Anyone who has ever visited the King Kamehameha’s Kona Beach Hotel at the north end of Kona’s Kailua Bay or the Royal Kona Resort at the bay’s south end is familiar with the paintings of Herb Kawainui Kāne. For that matter, so are visitors to any number of resorts throughout the Islands (and in one instance, even a Burger King). Kāne, who died in 2011, is the unparalleled visual chronicler of ancient Hawaii.
Herb Kāne’s painting of Kamehameha landing at Oahu in 1795 graces the cover of my novel about old Hawaii, Once There Was Fire. I chose it (and licensed it from the late artist’s estate) because of its powerfully vivid evocation of the novel’s story and era. Then I worried about whether the book would live up to the cover’s promise.
During numerous visits to Hawaii, I visited many of the places I write about in Once There Was Fire. On the Big Island, I’ve been to the Ahu’ena Heiau and Hulihe’e Palace in Kailua-Kona, the Pu’ukoloa Heiau and Pu’uhonua o Honaunau national historic sites in the Kohala and Kona districts, respectively, the Kilauwea caldera at Hawaii Volcanoes National Park in the Ka’u District, Waipi’o Valley, Waimea, and Hilo. I’ve seen the sandy, red mouth of Kaua’i’s Waimea River, where Cook made his first “Sandwich Islands” landfall in 1778. I’ve been to the Nu’uanu Pali Lookout on O’ahu, where Kamehameha the Great drove hundreds of enemy warriors over the edge of the cliff to their deaths in 1795. I’ve explored Maui’s ‘Iao Valley, the scene of another horrific battle during Kamehameha’s wars. Visiting these places helped me describe them in my book. I was able to visualize the people who lived in them more than 200 years ago thanks to Herb Kāne’s images.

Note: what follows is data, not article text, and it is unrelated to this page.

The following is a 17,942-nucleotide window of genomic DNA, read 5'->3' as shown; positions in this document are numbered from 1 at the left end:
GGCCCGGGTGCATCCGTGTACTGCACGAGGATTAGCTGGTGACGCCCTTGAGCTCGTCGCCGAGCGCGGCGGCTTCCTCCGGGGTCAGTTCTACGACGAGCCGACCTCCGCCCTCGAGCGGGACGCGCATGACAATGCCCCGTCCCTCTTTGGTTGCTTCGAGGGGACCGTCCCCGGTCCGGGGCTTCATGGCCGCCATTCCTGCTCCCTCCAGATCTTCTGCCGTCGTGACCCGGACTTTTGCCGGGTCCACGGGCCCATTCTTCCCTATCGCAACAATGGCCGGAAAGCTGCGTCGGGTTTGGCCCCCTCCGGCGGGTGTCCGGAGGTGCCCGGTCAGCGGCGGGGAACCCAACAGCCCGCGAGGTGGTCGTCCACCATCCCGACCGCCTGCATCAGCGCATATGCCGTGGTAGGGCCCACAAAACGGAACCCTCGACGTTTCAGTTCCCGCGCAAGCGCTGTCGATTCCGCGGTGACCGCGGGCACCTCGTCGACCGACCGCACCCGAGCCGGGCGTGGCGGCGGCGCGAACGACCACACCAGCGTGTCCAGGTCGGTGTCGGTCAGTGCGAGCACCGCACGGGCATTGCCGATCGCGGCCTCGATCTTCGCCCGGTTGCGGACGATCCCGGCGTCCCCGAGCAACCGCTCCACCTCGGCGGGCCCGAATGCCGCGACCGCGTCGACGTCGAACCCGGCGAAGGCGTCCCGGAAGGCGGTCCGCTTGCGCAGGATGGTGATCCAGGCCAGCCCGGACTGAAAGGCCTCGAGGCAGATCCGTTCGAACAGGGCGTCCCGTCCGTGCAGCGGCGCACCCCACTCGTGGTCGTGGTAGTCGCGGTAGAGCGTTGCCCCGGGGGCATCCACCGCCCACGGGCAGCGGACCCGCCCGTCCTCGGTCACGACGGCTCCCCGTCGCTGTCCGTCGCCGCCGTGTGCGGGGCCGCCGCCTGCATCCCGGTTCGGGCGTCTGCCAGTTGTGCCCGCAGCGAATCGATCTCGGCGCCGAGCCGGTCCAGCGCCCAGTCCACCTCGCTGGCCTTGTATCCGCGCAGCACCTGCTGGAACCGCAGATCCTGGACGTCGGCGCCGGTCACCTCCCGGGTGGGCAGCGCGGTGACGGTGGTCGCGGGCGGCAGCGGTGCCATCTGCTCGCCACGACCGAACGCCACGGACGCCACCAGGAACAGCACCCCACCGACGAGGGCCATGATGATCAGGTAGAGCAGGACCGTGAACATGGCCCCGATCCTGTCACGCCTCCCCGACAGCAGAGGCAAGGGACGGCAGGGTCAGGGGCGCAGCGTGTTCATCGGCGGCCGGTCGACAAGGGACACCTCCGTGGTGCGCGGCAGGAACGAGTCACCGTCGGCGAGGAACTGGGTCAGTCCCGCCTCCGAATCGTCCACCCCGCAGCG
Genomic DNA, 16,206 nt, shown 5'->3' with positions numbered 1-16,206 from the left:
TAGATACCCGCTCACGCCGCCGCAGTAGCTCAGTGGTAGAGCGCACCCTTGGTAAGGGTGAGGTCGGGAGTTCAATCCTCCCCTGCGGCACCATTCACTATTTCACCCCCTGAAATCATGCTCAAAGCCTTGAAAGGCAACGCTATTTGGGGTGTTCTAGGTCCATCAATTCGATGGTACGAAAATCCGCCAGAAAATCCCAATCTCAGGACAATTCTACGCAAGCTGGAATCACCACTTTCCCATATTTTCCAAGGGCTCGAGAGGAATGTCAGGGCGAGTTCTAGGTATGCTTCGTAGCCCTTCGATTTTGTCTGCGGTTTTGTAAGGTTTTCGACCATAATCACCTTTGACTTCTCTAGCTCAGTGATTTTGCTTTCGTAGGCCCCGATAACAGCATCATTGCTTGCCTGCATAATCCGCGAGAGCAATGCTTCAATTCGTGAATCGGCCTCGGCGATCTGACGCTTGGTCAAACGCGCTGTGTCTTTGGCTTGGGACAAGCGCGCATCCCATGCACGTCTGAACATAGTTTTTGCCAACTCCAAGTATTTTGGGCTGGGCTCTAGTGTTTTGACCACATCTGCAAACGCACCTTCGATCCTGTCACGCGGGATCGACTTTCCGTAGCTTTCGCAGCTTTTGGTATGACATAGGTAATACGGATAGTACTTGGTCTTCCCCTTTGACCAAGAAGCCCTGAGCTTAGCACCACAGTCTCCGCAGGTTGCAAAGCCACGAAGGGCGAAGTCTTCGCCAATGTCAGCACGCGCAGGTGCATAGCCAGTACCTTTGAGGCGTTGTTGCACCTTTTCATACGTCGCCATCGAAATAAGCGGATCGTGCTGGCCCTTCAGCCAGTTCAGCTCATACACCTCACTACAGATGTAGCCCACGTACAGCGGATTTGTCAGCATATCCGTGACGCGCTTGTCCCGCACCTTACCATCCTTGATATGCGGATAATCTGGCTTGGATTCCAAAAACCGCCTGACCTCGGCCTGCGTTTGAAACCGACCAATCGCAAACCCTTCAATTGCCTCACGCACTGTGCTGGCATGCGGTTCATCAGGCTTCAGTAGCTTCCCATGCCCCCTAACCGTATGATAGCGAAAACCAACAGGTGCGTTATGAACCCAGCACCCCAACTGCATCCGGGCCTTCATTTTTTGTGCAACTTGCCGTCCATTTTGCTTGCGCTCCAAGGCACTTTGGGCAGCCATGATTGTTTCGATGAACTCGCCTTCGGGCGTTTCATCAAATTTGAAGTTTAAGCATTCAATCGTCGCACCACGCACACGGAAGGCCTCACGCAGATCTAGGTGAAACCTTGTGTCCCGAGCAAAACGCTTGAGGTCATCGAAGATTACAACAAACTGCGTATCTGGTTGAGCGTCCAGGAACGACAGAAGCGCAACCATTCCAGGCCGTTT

I consulted Kāne’s book, Ancient Hawai’i (Kawainui Press, 1997), frequently for visual references. This slim, 109-page volume is a virtual time machine. Herb Kāne’s images bring ancient Hawai’i’s oral history to life. When I wanted to know some detail about how the old Hawaiians dressed, farmed, fished, cooked, played, fought, built their houses, or constructed their sail canoes, I turned to Kāne’s images and his accompanying text for guidance. When I wrote about the Hawaiians’ initial encounters with Capt. Cook, I studied his painting of Cook’s arrival at Kealakekua Bay, in which the old Hawaiians’ excitement fairly jumps off the page.
I researched my book as I wrote it, consulting near-contemporaneous and later histories, a number of them pretty dry and mostly lacking in description. Herb Kāne’s images distilled the thousands of words I read in these gray texts into vivid pictures that I could see in my mind as I wrote, recycling them into the thousands of words of my own text, which I hope is less gray as a result.
Herb Kāne’s pictures being worth more words than most writers could produce in a lifetime, and certainly more than I could ever write to do justice to them, I’ll leave you with this link to the artist’s website. Explore and enjoy!